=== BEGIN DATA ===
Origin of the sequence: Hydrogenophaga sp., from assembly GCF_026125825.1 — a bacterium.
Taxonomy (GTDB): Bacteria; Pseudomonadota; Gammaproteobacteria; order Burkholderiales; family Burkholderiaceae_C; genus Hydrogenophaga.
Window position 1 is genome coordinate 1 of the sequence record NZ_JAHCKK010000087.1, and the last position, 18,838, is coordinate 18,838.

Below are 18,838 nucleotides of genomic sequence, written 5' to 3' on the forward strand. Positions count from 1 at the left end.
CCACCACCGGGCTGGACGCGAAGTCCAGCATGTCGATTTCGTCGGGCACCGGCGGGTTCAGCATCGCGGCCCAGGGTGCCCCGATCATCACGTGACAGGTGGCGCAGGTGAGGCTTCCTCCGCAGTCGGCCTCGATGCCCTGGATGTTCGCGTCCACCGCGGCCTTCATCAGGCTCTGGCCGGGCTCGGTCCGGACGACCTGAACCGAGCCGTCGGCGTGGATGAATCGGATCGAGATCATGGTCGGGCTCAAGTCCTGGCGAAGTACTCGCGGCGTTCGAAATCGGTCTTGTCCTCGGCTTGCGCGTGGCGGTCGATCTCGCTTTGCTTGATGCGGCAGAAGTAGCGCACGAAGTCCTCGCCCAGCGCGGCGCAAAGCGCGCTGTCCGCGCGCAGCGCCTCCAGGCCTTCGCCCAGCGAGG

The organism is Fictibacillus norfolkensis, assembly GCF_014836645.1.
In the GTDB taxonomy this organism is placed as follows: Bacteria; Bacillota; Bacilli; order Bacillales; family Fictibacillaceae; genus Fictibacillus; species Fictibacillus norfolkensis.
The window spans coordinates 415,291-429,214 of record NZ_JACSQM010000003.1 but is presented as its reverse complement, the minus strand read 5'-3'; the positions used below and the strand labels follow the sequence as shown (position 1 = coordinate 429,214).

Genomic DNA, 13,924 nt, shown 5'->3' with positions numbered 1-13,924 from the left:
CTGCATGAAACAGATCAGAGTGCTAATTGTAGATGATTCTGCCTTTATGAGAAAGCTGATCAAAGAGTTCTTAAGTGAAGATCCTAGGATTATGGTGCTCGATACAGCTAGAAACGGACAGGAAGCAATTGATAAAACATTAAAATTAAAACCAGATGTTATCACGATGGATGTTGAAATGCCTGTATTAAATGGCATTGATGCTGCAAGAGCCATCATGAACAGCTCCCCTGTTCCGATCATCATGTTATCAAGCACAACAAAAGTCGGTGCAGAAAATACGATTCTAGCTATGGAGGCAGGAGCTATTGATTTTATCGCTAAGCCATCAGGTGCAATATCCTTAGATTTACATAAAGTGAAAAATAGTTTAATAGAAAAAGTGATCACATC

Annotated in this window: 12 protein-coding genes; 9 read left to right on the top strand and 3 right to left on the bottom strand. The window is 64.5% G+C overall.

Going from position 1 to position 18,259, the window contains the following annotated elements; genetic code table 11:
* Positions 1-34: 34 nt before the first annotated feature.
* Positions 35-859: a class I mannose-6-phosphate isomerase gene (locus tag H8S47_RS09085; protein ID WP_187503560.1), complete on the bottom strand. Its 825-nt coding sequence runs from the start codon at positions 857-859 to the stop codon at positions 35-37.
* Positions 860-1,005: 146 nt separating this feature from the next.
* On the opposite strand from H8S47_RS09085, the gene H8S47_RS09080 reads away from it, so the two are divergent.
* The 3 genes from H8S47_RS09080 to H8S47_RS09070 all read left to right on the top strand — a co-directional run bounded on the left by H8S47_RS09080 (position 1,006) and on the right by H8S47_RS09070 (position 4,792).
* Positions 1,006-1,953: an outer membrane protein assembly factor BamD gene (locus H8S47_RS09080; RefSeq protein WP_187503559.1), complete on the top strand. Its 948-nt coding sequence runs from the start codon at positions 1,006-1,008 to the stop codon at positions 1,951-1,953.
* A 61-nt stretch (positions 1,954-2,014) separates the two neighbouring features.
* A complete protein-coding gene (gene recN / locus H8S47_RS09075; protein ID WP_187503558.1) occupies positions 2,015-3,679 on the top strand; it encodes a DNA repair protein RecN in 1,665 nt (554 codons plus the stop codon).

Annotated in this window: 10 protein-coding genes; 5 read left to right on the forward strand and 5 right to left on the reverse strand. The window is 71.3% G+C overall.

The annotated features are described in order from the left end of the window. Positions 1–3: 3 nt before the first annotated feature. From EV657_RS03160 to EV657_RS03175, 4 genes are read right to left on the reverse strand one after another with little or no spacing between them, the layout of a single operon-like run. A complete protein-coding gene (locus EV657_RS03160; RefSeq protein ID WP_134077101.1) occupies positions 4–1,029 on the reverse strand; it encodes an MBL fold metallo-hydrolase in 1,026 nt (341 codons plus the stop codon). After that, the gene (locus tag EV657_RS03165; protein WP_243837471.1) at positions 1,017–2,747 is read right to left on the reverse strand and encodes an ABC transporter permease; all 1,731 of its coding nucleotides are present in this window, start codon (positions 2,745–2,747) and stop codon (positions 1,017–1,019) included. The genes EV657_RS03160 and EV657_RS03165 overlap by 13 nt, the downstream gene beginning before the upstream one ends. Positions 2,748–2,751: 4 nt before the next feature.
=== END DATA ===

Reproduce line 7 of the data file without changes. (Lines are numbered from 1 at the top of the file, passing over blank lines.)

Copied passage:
In the GTDB taxonomy this organism is placed as follows: Bacteria; Bacillota; Bacilli; order Bacillales; family Fictibacillaceae; genus Fictibacillus; species Fictibacillus norfolkensis.